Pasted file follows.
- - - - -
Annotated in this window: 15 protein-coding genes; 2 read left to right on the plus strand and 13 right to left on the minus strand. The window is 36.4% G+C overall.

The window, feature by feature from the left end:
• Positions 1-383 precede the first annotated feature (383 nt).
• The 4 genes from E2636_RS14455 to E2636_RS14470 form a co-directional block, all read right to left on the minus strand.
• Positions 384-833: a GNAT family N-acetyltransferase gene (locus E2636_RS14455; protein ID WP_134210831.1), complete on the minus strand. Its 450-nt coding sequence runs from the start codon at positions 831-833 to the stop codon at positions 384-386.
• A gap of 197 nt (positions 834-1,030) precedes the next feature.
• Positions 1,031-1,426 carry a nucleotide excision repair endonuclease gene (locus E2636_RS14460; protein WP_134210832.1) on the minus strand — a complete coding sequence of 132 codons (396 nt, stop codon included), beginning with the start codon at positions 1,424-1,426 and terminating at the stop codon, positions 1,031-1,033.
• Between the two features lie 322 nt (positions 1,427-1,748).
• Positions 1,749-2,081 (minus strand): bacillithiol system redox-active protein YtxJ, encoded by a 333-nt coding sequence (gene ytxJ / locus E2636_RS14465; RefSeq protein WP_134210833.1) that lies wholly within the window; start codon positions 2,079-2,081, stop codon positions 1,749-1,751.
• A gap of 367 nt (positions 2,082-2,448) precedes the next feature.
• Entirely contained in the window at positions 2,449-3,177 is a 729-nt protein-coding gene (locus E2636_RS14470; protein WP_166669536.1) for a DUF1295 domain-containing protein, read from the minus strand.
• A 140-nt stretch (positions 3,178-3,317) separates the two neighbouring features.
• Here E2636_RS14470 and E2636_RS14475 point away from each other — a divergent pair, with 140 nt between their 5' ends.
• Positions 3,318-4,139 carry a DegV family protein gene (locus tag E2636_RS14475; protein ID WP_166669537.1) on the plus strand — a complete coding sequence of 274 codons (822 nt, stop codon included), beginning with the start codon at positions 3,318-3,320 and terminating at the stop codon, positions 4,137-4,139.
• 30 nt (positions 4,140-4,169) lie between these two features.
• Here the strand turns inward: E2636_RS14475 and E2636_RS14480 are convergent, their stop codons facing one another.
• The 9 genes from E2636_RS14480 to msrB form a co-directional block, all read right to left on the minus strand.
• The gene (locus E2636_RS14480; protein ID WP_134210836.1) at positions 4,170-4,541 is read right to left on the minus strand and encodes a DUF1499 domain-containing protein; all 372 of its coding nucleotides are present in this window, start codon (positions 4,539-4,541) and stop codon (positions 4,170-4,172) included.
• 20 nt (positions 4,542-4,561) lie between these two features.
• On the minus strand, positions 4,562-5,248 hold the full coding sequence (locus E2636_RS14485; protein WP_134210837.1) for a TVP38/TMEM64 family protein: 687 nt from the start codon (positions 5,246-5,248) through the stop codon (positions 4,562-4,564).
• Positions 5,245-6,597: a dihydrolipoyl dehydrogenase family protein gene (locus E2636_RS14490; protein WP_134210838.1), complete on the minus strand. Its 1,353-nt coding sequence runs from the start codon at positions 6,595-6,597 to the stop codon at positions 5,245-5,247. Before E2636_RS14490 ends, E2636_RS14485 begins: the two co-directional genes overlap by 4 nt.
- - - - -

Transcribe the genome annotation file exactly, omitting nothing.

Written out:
Annotated in this window: 15 protein-coding genes; 2 read left to right on the plus strand and 13 right to left on the minus strand. The window is 36.4% G+C overall.

The window, feature by feature from the left end:
• Positions 1-383 precede the first annotated feature (383 nt).
• The 4 genes from E2636_RS14455 to E2636_RS14470 form a co-directional block, all read right to left on the minus strand.
• Positions 384-833: a GNAT family N-acetyltransferase gene (locus E2636_RS14455; protein ID WP_134210831.1), complete on the minus strand. Its 450-nt coding sequence runs from the start codon at positions 831-833 to the stop codon at positions 384-386.
• A gap of 197 nt (positions 834-1,030) precedes the next feature.
• Positions 1,031-1,426 carry a nucleotide excision repair endonuclease gene (locus E2636_RS14460; protein WP_134210832.1) on the minus strand — a complete coding sequence of 132 codons (396 nt, stop codon included), beginning with the start codon at positions 1,424-1,426 and terminating at the stop codon, positions 1,031-1,033.
• Between the two features lie 322 nt (positions 1,427-1,748).
• Positions 1,749-2,081 (minus strand): bacillithiol system redox-active protein YtxJ, encoded by a 333-nt coding sequence (gene ytxJ / locus E2636_RS14465; RefSeq protein WP_134210833.1) that lies wholly within the window; start codon positions 2,079-2,081, stop codon positions 1,749-1,751.
• A gap of 367 nt (positions 2,082-2,448) precedes the next feature.
• Entirely contained in the window at positions 2,449-3,177 is a 729-nt protein-coding gene (locus E2636_RS14470; protein WP_166669536.1) for a DUF1295 domain-containing protein, read from the minus strand.
• A 140-nt stretch (positions 3,178-3,317) separates the two neighbouring features.
• Here E2636_RS14470 and E2636_RS14475 point away from each other — a divergent pair, with 140 nt between their 5' ends.
• Positions 3,318-4,139 carry a DegV family protein gene (locus tag E2636_RS14475; protein ID WP_166669537.1) on the plus strand — a complete coding sequence of 274 codons (822 nt, stop codon included), beginning with the start codon at positions 3,318-3,320 and terminating at the stop codon, positions 4,137-4,139.
• 30 nt (positions 4,140-4,169) lie between these two features.
• Here the strand turns inward: E2636_RS14475 and E2636_RS14480 are convergent, their stop codons facing one another.
• The 9 genes from E2636_RS14480 to msrB form a co-directional block, all read right to left on the minus strand.
• The gene (locus E2636_RS14480; protein ID WP_134210836.1) at positions 4,170-4,541 is read right to left on the minus strand and encodes a DUF1499 domain-containing protein; all 372 of its coding nucleotides are present in this window, start codon (positions 4,539-4,541) and stop codon (positions 4,170-4,172) included.
• 20 nt (positions 4,542-4,561) lie between these two features.
• On the minus strand, positions 4,562-5,248 hold the full coding sequence (locus E2636_RS14485; protein WP_134210837.1) for a TVP38/TMEM64 family protein: 687 nt from the start codon (positions 5,246-5,248) through the stop codon (positions 4,562-4,564).
• Positions 5,245-6,597: a dihydrolipoyl dehydrogenase family protein gene (locus E2636_RS14490; protein WP_134210838.1), complete on the minus strand. Its 1,353-nt coding sequence runs from the start codon at positions 6,595-6,597 to the stop codon at positions 5,245-5,247. Before E2636_RS14490 ends, E2636_RS14485 begins: the two co-directional genes overlap by 4 nt.